Buying a scratch-off ticket makes you a gambling addict. That appears to be the mindset of some U.K. government officials who are dead set on doing everything they can to erase all types of gambling activity from the landscape. The latest in a growing pile of initiatives designed to cut down on access to all things gaming centers on lotteries, such as Lotto and Thunderball, and scratch-off instant-win tickets. The National Lottery offers both and, according to current regulations, are accessible by anyone 16 years old or older. However, that’s no longer going to be the case.
Despite numerous studies that show that “problem gaming” can only be attributed to 3-4% of the entire market, the U.K. is determined to tighten the screws anywhere and everywhere it can, allocating an exorbitant amount of money and resources to gaming addiction. In keeping with that effort, it is changing the rules regarding who can purchase lottery and scratch-off tickets, bumping up the age to a minimum of 18. The move is presented as a requirement to prevent those 16 and 17 years old from becoming gaming addicts.
To offer a different perspective, the age for beer drinking remains at 16, per the U.K. government’s website. It explains, “[If] you’re 16 or 17 and accompanied by an adult, you can drink (but not buy) beer, wine or cider with a meal.” U.K. alcohol awareness organization Alcohol Change U.K. points out, “Alcohol misuse is the biggest risk factor for death, ill-health and disability among 15-49 year-olds in the U.K., and the fifth biggest risk factor across all ages.”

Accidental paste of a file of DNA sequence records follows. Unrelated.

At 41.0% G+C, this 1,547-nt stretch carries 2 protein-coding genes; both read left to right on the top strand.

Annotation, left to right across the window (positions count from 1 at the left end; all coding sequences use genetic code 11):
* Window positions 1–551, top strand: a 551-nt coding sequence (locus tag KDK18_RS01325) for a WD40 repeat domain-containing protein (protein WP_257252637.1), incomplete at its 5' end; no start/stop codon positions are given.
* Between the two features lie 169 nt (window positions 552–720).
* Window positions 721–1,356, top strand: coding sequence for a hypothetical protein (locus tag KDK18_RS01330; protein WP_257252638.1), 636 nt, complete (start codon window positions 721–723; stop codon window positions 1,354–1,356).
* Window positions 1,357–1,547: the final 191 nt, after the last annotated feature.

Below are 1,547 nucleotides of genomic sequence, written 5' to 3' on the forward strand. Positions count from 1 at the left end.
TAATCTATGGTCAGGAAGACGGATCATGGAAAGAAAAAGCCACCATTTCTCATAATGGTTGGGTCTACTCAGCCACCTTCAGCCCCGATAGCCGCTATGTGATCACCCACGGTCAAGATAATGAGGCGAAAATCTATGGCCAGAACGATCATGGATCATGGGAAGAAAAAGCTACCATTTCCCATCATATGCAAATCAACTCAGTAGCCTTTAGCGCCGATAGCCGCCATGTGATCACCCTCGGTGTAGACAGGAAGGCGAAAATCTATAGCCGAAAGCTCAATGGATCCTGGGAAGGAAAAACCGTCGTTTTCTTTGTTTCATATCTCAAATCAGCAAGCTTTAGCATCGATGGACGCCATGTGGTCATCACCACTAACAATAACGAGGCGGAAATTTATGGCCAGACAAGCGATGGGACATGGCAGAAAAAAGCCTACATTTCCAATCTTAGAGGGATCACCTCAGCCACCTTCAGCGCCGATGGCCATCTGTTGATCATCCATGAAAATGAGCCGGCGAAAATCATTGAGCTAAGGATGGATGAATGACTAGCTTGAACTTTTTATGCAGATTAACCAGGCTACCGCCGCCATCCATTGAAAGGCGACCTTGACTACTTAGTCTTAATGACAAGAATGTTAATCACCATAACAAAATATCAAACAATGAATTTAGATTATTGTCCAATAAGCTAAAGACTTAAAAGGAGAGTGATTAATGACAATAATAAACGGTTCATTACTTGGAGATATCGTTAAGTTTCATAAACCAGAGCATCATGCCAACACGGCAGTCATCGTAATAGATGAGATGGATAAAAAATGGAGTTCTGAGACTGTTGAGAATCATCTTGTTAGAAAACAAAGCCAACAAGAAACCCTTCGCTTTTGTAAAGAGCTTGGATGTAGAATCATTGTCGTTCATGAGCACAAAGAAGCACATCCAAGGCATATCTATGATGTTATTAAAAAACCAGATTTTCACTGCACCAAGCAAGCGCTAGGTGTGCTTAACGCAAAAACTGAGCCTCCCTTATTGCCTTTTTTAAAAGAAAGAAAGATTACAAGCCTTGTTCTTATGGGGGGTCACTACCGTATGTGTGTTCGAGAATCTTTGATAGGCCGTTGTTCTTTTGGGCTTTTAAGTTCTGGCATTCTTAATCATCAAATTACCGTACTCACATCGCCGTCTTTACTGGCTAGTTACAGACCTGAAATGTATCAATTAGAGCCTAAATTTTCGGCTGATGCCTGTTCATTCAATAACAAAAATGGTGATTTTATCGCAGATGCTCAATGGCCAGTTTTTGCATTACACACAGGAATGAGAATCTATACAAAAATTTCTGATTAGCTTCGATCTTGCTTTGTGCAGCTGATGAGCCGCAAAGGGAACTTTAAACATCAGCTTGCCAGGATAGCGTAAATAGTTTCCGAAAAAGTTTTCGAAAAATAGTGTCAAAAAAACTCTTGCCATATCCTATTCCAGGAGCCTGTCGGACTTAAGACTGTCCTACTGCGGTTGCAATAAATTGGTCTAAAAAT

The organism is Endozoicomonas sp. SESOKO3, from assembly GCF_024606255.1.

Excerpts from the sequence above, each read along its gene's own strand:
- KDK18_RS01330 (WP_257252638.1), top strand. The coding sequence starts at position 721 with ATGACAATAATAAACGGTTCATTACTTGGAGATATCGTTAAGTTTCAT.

The new anti-gambling initiative is now being considered by lawmakers and needs to be approved before the changes are implemented. Should the bill be greenlighted, it’s possible that 16-year-olds will still be able to chug away at a local pub, but won’t be able to purchase a scratch-off. Anti-gambling groups accuse the National Lottery of taking advantage of the current laws to attract younger customers who, according to the opponents, spend “hundreds of pounds” each week on the games. According to them, 16- and 17-year-olds spent £ 47 million ($60.3 million) on National Lottery games in 2017 and 2018.
Breaking down the math, the “hundreds of pounds” argument doesn’t hold up. According to Statista, there are 3.66 million U.K. teens from 15-19. Without extrapolating the data all the way down to the per-age figures and ignoring the fact that there’s no way gambling opponents can base their assertion on provable facts, the per-teen expense would be $20 a year, based on logical calculations. It’s impossible to reach a mathematical solution that would show teens spending in the five-figure range on lotteries and scratch-offs annually.
Despite the absence of verifiable and quantifiable numbers to support their arguments, gambling opponents are still able to convince enough lawmakers in the U.K. to make changes. This has been seen repeatedly the past couple of years and even more so in 2020. It’s no surprise that many gaming operators are looking to move away, which will only hurt the U.K. more in the long run.